Twilight at Dawn (Joseph, 1957, hc) [Australia]
Wait for the Corpse (Joseph, 1957, hc) [England] Washburn, 1957.
All of his books were published in the UK, but when they were published in the US, strangely enough they were often published here first. And as befitting his background as a world news correspondent for the BBC, his books take place all over the world, with only two of them in Australia, where he was born. (And as it turns out, where he died, while back on a visit.)
The Right Honourable Corpse is one of the two, as it so happens, and from the description of (a) the closely knit circle of politicians, bureaucrats and diplomats in the small and isolated capital city of Canberra, and (b) life in the beautiful but desolate Australian out-of-doors, you’d think he’d lived there all his life. And, truth be guessed at, perhaps in his own mind, perhaps he did.
Dead, but mourned only on the surface, is Rupert Flower, the powerful Minister for Internal Resources, poisoned to death during a piano concert going on in his home. Vain and vindictive — a dangerous combination — he was a man whose untimely passing was foreseen by many.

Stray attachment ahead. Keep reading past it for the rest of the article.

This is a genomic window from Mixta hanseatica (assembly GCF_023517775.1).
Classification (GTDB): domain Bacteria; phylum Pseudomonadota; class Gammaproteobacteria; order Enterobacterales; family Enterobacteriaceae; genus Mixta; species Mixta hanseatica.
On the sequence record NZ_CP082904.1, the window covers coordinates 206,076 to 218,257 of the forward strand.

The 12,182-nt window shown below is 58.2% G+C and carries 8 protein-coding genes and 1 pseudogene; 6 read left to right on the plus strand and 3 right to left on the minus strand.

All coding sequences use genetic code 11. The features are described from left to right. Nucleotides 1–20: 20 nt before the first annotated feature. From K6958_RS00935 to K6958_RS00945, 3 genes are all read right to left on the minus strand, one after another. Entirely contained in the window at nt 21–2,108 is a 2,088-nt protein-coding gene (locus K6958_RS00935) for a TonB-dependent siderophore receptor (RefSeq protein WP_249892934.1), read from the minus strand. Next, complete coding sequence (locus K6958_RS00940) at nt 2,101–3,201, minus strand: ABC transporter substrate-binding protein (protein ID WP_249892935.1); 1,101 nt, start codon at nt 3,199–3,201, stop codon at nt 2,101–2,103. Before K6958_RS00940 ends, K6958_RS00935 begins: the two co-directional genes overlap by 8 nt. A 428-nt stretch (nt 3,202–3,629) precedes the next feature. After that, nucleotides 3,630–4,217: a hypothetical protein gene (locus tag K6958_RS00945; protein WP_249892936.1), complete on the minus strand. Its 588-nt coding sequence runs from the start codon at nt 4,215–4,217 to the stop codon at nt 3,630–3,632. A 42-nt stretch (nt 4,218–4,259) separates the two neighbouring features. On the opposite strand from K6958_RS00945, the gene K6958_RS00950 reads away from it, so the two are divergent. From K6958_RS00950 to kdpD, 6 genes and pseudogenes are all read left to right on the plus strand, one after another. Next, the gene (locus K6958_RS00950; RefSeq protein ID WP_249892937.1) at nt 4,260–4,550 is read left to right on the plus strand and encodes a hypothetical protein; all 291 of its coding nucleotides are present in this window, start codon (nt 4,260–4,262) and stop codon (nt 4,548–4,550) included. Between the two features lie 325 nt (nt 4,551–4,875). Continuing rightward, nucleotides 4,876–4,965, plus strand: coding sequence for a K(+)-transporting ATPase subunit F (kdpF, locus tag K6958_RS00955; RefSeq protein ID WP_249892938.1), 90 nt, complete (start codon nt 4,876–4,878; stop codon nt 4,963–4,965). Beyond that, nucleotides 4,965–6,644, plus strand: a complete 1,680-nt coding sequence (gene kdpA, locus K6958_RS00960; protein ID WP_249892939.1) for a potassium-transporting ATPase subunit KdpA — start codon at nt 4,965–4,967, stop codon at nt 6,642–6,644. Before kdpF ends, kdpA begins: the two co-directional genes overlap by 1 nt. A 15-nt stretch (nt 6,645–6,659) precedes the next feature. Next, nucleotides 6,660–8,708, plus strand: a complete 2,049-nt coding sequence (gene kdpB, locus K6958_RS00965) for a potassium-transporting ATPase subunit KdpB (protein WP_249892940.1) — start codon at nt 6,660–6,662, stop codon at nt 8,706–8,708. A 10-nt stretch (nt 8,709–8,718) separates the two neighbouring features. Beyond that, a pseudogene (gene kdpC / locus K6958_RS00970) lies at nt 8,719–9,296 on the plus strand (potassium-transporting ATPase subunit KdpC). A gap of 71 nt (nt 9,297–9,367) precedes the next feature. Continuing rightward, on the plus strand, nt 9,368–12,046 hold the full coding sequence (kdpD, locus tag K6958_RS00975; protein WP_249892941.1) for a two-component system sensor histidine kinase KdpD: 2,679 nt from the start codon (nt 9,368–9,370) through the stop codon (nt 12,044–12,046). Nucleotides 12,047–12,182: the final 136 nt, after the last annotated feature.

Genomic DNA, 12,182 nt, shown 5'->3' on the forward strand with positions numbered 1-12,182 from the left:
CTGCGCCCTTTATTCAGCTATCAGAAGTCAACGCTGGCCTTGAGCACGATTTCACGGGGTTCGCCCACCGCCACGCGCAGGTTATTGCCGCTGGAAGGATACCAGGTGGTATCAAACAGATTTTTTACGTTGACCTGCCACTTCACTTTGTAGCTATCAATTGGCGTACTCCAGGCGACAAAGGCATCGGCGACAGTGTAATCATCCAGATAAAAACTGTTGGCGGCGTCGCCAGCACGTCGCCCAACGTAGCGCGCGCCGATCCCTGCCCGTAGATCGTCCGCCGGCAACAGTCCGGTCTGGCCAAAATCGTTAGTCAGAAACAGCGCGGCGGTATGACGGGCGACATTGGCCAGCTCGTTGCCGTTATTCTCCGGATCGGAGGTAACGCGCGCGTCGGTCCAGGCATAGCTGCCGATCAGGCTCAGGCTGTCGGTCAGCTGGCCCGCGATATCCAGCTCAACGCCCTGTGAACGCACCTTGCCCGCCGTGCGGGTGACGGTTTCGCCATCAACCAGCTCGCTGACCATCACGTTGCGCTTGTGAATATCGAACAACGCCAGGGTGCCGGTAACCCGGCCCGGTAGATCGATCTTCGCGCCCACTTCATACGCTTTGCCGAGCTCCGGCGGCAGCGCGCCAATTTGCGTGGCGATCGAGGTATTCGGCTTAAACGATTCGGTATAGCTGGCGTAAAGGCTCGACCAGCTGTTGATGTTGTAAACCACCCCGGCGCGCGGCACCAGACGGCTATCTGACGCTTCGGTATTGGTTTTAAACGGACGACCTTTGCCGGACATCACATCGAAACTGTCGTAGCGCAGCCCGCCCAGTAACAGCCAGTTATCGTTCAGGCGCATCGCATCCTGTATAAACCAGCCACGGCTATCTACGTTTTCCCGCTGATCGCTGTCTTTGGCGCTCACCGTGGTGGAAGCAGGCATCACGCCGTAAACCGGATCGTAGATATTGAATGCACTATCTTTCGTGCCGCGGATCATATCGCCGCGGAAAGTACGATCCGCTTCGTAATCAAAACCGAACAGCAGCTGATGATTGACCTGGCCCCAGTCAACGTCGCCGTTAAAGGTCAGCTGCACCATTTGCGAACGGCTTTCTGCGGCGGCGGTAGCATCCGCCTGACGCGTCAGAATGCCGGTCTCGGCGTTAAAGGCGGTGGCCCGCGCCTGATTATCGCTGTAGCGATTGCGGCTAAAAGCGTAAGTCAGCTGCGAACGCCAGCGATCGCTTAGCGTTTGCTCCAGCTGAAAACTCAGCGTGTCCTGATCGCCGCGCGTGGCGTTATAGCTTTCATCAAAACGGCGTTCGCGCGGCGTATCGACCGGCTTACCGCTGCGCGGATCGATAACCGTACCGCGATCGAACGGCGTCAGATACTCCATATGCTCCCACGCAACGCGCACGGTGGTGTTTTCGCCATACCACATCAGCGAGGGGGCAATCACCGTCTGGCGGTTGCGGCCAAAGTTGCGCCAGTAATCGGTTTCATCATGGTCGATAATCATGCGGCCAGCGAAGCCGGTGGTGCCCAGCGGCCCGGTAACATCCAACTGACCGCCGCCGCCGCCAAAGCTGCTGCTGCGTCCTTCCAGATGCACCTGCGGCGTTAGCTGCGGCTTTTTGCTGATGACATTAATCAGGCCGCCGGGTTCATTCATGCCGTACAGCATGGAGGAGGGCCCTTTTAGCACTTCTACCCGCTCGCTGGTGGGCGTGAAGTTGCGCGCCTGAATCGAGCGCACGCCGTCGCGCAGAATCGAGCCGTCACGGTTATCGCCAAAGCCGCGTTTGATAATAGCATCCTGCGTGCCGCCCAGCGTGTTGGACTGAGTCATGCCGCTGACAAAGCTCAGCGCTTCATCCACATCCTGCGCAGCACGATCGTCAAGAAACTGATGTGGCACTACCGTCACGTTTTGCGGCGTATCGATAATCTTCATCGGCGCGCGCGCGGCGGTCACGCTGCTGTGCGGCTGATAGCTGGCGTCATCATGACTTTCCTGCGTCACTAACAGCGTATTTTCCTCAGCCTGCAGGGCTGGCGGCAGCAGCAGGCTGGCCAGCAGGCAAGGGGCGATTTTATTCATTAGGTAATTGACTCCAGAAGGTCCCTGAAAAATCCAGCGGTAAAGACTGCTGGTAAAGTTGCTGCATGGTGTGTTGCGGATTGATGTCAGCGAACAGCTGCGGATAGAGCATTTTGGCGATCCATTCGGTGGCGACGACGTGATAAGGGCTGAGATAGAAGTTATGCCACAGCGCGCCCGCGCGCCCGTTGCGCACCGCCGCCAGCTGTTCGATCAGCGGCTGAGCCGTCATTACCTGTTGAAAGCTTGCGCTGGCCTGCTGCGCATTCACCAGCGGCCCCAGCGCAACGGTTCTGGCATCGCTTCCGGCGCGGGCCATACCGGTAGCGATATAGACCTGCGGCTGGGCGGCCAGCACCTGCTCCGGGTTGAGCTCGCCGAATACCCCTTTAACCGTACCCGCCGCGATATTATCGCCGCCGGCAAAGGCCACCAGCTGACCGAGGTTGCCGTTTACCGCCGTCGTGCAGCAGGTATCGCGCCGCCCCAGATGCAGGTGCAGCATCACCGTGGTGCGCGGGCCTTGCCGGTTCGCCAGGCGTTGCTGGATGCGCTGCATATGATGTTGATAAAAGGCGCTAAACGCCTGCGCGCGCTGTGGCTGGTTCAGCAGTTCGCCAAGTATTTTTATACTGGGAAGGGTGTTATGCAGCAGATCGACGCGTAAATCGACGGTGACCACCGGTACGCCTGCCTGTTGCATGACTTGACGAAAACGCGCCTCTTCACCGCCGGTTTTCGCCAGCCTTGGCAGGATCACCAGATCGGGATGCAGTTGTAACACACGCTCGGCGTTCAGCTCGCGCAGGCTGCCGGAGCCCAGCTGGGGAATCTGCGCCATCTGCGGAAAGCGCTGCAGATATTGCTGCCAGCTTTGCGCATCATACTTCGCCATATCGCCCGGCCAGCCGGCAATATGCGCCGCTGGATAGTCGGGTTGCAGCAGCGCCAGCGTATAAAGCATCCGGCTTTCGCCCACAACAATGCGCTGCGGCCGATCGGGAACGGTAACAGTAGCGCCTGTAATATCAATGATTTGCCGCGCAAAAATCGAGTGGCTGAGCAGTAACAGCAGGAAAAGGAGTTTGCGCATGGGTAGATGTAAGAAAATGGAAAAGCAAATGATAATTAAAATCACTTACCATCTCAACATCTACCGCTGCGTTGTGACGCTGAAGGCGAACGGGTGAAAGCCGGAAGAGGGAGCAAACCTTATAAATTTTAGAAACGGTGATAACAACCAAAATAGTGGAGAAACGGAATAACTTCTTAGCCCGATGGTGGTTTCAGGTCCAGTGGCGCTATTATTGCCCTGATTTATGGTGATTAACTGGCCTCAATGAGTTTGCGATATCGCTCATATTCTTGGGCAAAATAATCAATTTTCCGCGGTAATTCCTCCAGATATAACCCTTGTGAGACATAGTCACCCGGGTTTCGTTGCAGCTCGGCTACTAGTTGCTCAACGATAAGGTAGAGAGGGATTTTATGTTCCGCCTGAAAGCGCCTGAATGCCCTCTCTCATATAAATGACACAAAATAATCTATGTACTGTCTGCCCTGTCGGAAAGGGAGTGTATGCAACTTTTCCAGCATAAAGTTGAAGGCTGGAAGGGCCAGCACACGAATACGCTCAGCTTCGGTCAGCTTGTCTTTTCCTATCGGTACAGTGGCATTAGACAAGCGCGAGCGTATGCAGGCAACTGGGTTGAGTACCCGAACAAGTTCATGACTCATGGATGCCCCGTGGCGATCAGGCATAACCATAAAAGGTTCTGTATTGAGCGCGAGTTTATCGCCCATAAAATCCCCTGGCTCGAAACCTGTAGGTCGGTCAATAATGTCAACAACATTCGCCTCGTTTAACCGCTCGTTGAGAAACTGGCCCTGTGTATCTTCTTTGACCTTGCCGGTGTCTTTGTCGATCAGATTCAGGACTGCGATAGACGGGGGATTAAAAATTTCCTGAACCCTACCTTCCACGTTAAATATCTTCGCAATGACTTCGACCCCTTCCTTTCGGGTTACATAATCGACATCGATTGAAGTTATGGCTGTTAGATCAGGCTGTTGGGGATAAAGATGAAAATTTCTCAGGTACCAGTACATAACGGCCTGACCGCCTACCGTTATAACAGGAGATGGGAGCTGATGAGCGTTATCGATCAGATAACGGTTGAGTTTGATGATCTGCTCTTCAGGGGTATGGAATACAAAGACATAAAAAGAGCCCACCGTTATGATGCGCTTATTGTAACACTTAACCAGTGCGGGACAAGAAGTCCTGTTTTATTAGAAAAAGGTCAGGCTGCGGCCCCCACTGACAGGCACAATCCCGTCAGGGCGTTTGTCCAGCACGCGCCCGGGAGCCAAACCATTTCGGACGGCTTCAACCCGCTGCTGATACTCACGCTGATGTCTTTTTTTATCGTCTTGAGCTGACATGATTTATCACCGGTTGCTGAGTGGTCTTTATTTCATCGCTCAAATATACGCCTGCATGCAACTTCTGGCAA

Martin Gilbert, the pianist, turns out to be the central character, and I for one would have liked it immensely if he’d ever made a return appearance, which sad to say he did not. It turns out that he is a spy — a domestic one. He works undercover for the new Commonwealth Security Service, and it is not a job that he likes, and his extreme distaste only grows as the case goes on.
Bitter, sarcastic and outwardly enigmatic in tone and behavior, Martin discovers that friendship with the people he is observing does not go hand-in-hand with reporting those observations on to his superior, Sir David Reynolds. Nor is falling in love consistent with the role he is playing, another problem being that one of the possible suspects is also his best friend and in love with the same girl.
The plot is quite largely secondary to the players, but it’s a good one. At the end, it’s also fairly clear why Martin Gilbert was never brought back for an encore. As a character himself, he gave all he was capable of in this one. I don’t think he had another murder case to be solved in him. He is used up, worn out, but never thrown away. No sir or ma’am. Tears seldom come to my eyes at the end of detective stories, but I’m not unwilling to say they did this time.
[UPDATE.] 10-28-08. Taken from a couple of emails sent by Jamie Sturgeon:
Enjoyed your piece on Max Murray, a quick e-mail to point out correct title Wait for a Corpse. There’s a note on Crimefictioniv.com (Part 7) to say Twilight at Dawn was rewritten by his widow Maysie Greig (it says wife but should be widow) and published as Doctor Ted’s Clinic. It is possible that Twilight at Dawn is not criminous or only marginally at best.
Also: In the entry for Maysie Greig in ADB (Australian Dictionary of Biography) Max Murray’s middle name is Alexander and year of birth as 1900. No separate entry for Max Murray.